Thursday, June 30, 2011

Summer School Midterm

I'm two mind-blowing weeks into the five weeks of my first summer school teaching experience. I gave the students a Teacher Evaluation as the exit ticket today, and I'm in a more reflective mood myself, so it seems like a good time to jot down some notes.

Things that worked well

Curriculum-wise (huge thanks to Dan Meyer for many of the items on this list):
* Algebra cups
* Graphical fractions (week 2)
* Chewing gum measuring stick
* Origins of the word "Algebra" (modified for ninth-grade reading level from this)
* Get the Math
* Stacking cups
* Russian dolls (inspired by the comments on this post, especially this image)
* Graphing stories
* "Leveling-up" linear functions worksheets (25LevelOne.pdf from Dan's algebra handouts - linked at the bottom of this page)
* Daily warm-ups - the kids really do need to warm up their brains at 8 a.m. Trying to sneak in higher order thinking and group work will not work well at this point in the day.
* Judicious use of the powerpoints from the textbook to define the key concepts and walk through scaffolded examples

* Concept quizzes (once I scaled them to the topics I was really covering and a grading load I could handle)
* Concept checklist

Classroom management / Relationships:
* Remembering that the students have reasons for acting in ways I find challenging, and I'll do better to find out what those root causes are and address them than to just try to force them into acting a different way.
* Asking students their opinion on the class atmosphere and environment and things they like and don't like about the class, incorporating that feedback where possible, explain why not when it's not possible, and being flexible and creative.
* My best example of being flexible and creative: some students want music when doing independent work and some want silence --> you can listen to your mp3 player during that time, as long as no one else is disturbed by it.

Lessons Learned
* Still need to follow up Algebra cups with formal instruction on steps of solving equations

* Don't pay for and pour hours into a new-ish online gradebook system when they just changed their whole infrastructure a few weeks ago, aren't expected to support summer school, and you're their unknowing beta tester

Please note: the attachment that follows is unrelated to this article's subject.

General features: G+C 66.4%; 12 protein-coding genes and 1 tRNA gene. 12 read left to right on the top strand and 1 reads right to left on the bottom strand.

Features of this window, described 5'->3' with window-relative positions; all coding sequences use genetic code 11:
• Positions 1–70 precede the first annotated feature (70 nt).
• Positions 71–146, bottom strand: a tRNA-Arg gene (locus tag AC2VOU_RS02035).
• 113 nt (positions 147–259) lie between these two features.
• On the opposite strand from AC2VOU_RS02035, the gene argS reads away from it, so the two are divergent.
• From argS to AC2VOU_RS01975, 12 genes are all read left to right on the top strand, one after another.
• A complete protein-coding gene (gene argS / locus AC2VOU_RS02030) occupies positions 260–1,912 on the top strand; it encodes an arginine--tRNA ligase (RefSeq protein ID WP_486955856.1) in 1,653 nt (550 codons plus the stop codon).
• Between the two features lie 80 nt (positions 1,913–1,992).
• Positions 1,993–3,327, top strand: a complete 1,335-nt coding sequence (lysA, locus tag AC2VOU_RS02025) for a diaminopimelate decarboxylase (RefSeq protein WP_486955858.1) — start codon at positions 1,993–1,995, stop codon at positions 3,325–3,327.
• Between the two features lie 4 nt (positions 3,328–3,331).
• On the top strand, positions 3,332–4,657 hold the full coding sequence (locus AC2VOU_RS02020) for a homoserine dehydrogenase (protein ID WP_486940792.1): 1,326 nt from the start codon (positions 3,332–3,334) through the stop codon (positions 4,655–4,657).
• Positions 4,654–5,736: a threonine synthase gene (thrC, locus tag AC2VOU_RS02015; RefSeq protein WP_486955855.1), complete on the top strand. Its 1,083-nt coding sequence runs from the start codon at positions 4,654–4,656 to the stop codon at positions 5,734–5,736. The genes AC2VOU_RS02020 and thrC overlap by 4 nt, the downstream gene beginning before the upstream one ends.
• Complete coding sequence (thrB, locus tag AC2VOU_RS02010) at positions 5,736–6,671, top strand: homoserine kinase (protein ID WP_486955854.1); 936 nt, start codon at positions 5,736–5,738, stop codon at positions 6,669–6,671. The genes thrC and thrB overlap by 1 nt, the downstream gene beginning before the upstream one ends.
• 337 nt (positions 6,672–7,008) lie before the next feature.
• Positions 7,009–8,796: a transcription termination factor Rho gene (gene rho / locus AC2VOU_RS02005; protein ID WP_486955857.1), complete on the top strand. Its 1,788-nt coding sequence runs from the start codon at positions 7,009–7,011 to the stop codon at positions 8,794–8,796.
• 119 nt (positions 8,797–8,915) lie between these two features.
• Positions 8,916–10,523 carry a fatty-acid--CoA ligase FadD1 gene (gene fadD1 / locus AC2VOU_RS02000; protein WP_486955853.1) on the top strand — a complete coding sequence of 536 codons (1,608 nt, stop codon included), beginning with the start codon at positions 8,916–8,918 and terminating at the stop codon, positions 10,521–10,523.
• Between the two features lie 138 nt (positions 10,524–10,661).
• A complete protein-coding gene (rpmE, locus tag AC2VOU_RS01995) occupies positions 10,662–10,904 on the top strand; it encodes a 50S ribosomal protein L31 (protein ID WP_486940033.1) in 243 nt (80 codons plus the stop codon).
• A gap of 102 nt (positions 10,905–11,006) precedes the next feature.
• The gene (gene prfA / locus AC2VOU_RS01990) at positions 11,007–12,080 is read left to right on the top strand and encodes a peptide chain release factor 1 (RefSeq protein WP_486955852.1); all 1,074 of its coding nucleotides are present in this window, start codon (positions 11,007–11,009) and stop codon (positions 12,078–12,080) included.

* Find out on Day 1 what the students' self-assessment of their ability on your course material is. If they think they already took and mastered Algebra 1, and that's all you're planning to teach them, give them a version of your final ASAP so you can kick them up to a harder class, send them home for the summer, or show them (and even more critically, their parents) that they do need your class after all.

* If it all possible, solidify the curriculum, schedule, and course resources before the second week of the class. (I did try, it's just that before trying to teach this and working out some of the kinks the first week, it wasn't clear to me what they should be. I got a lot more clarity this week, and I'm feeling good about this now, and like I'll be in a much better place if I do this again next year.)

* Sometimes I really just need to give clear structured notes, and clear, basic opportunities to practice (even though it seems boring to me).

Things to work on
* Helping kids see how to follow up on non-mastery-level concepts
* More efficient planning


  1. How much independent work time do they get on an average day?

  2. It depends on the day -- they always do the warm-up independently, and there's almost always built in "practice" time that can be done individually or with a partner (their choice). And there's often group-work time, which could be considered "independent" or not, depending on your point of view.